SPORTS

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October 15, 2002

Angels refuse to disappear

Here they are. These are your titans casting a long shadow over the silver World Series trophy. These are your odds-on favorites, your smart-money Vegas option. These are your Anaheim Angels.

It's true that, as of last week, I was writing you about a catalogue of Cinderella stories and a playoffs—at long last—that had no strong favorite. Last week is over. There are times, especially, it seems, during the playoffs, when sports writers have to admit that they were wrong. The Anaheim Angels are a favorite, and have been a favorite ever since game two or so of their series with the Yankees.

Let me rehash things a bit. The Angels gave away the first playoff game they had played since, well, since 1986. This, like everything else the Angels have done all season, has been forgotten. Game one had shades of the folkloric Yankee magic; Bernie Williams plating the deciding runs with his late-inning Bronx bomber home run. But the Angels were the way they seem to have been all season: completely unfazed. They won the following three games with a series of businesslike comebacks, which, as far as I can tell, amounted to nothing less than beating the Yankees at their own game. Their eight-run outburst in the fifth inning of deciding game four was a thick layer of icing on their Angel-food cake.

While we have been raving about the gritty Giants, the storybook Twins, and the bereaved Cardinals, the Angels have been doing the same thing, week in, week out, all season long—winning lots and lots and lots of games. They were 51-35 at the All-Star break, 99-63 at the season's end, and now they are 7-2 in the playoffs. We missed this, because the A's won 20 games in a row, because the Braves were winning at a .700 clip for a period of time on the order of a month, and because the Yankees were putting away the Red Sox. There was never any time to notice the Angels, who were rattling off one below-the-fold victory after another.

Well, time has run out on ignoring the Angels. There aren't enough teams left to distract everyone. Basketball hasn't started yet. The press can only ignore the Angels on Sunday and Monday mornings these days, which means they are getting five-day-a-week coverage.

That's considerable, it should be said, but in any case it pales in comparison to the coverage given to every one of the (non-Angels) teams receiving mention in this article. Between the various off-field distractions and the general ignorance of the presence of baseball in Anaheim, CA, we missed the Angels.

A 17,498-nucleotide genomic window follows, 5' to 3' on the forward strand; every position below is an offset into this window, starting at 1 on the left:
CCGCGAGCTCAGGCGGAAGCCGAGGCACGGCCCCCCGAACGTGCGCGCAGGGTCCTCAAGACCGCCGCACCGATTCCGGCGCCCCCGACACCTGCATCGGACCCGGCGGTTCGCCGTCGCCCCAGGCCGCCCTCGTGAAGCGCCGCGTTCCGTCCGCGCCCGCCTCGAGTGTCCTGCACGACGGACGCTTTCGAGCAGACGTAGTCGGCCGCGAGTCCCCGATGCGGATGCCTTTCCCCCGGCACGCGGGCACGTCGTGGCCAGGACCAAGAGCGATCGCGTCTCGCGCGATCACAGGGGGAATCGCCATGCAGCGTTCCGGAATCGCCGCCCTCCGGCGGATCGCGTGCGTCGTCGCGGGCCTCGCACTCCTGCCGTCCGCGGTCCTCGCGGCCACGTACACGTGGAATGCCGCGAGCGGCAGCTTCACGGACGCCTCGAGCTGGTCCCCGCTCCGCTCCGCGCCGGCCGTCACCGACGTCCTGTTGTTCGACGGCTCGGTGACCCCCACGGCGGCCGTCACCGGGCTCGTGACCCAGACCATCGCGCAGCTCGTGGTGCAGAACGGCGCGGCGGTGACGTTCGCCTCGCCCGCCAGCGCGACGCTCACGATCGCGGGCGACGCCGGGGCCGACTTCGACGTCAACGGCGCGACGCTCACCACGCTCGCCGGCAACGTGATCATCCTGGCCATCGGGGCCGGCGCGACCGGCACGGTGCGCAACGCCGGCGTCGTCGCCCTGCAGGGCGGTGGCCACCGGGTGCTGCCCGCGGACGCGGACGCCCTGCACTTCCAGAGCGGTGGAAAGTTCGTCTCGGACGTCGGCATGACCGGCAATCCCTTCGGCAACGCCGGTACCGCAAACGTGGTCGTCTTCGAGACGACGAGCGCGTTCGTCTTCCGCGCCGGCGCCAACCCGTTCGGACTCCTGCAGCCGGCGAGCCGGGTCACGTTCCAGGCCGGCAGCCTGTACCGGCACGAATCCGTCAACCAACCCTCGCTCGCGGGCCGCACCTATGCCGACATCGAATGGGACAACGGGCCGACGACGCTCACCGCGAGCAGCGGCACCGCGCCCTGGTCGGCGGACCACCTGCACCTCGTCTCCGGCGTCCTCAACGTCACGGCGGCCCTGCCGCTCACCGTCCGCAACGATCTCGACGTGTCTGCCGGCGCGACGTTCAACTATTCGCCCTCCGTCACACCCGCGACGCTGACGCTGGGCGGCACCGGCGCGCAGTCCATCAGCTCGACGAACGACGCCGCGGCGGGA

But that does not mean, in any way, that this team is not extremely, extremely good. Their 99-63 regular season record is better, for instance, than the records of all but one of the five Yankees teams that have been painting the World Series with pinstripes since 1996. It is better than the records of the 1990 world champion Reds, the 1997 world champion Marlins, the 1992-1993 back-to-back world champion Blue Jays, the 1995 world champion Braves, and the 1991 world champion Twins. Put in much clearer, more succinct words, the Angels' 99-63 regular season record makes them, by one measure at least, a better team than every world champion since 1990 except the Yankees team that famously won 114 games. The Angels are a very good baseball team.

Credit Mike Scioscia. Credit him with as much frequency and sincerity as you can. Mike Scioscia has done everything for this team, which, under another coach, might not have survived the extraordinarily competitive American League West. Jerry Manuel might have led this same team to 84 wins.

It's not clear exactly what Scioscia did, whether he just "knows what to say to players" behind the scenes, or whether his ability to read tiring pitchers was exceptional, or what. Former catchers (and Scioscia was a good one) are reputed to make good managers on account of their superior knowledge of baseball situations; maybe he knows when to bunt and when to hit-and-run on account of having been a catcher. But, then, Tony Peña was a quality catcher, and you don't see the Kansas City Royals dispatching the Yankees and Twins in consecutive series. There is clearly something intangible going on here.

Most teams don't get three home-run outings from their ninth hitters, and most don't get consistent starting pitching from John Lackey. This is uncommon. These performances are caused by good coaching. I couldn't tell you how Scioscia does what he does, or I would change fields, but whatever it is, it works.

The Giants have been overachieving, and one never knows what to expect when it comes to overachievers, but there is plenty of good reason to support the Angels. When the World Series hype gets going and the phone calls start coming in to Las Vegas, you can be sure that the consensus will be clear: the Angels are the one and only favorite to win the championship.